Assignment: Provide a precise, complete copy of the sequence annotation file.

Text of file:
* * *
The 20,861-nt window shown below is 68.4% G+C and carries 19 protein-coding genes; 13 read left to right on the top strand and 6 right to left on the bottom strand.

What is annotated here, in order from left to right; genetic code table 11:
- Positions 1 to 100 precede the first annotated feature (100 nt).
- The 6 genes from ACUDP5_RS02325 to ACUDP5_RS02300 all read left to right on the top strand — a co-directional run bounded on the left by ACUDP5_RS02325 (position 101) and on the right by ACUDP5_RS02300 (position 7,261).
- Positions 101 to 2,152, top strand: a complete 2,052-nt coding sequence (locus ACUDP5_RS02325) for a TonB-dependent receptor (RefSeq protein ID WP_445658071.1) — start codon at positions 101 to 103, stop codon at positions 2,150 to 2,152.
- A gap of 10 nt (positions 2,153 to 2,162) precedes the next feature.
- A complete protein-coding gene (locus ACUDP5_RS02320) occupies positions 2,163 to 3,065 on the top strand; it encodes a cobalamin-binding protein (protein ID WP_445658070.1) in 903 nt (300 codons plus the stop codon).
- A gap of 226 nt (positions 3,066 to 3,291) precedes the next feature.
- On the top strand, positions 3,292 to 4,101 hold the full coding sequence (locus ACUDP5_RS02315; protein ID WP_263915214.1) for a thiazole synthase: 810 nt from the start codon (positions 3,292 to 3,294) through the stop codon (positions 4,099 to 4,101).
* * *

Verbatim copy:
The 20,861-nt window shown below is 68.4% G+C and carries 19 protein-coding genes; 13 read left to right on the top strand and 6 right to left on the bottom strand.

What is annotated here, in order from left to right; genetic code table 11:
- Positions 1 to 100 precede the first annotated feature (100 nt).
- The 6 genes from ACUDP5_RS02325 to ACUDP5_RS02300 all read left to right on the top strand — a co-directional run bounded on the left by ACUDP5_RS02325 (position 101) and on the right by ACUDP5_RS02300 (position 7,261).
- Positions 101 to 2,152, top strand: a complete 2,052-nt coding sequence (locus ACUDP5_RS02325) for a TonB-dependent receptor (RefSeq protein ID WP_445658071.1) — start codon at positions 101 to 103, stop codon at positions 2,150 to 2,152.
- A gap of 10 nt (positions 2,153 to 2,162) precedes the next feature.
- A complete protein-coding gene (locus ACUDP5_RS02320) occupies positions 2,163 to 3,065 on the top strand; it encodes a cobalamin-binding protein (protein ID WP_445658070.1) in 903 nt (300 codons plus the stop codon).
- A gap of 226 nt (positions 3,066 to 3,291) precedes the next feature.
- On the top strand, positions 3,292 to 4,101 hold the full coding sequence (locus ACUDP5_RS02315; protein ID WP_263915214.1) for a thiazole synthase: 810 nt from the start codon (positions 3,292 to 3,294) through the stop codon (positions 4,099 to 4,101).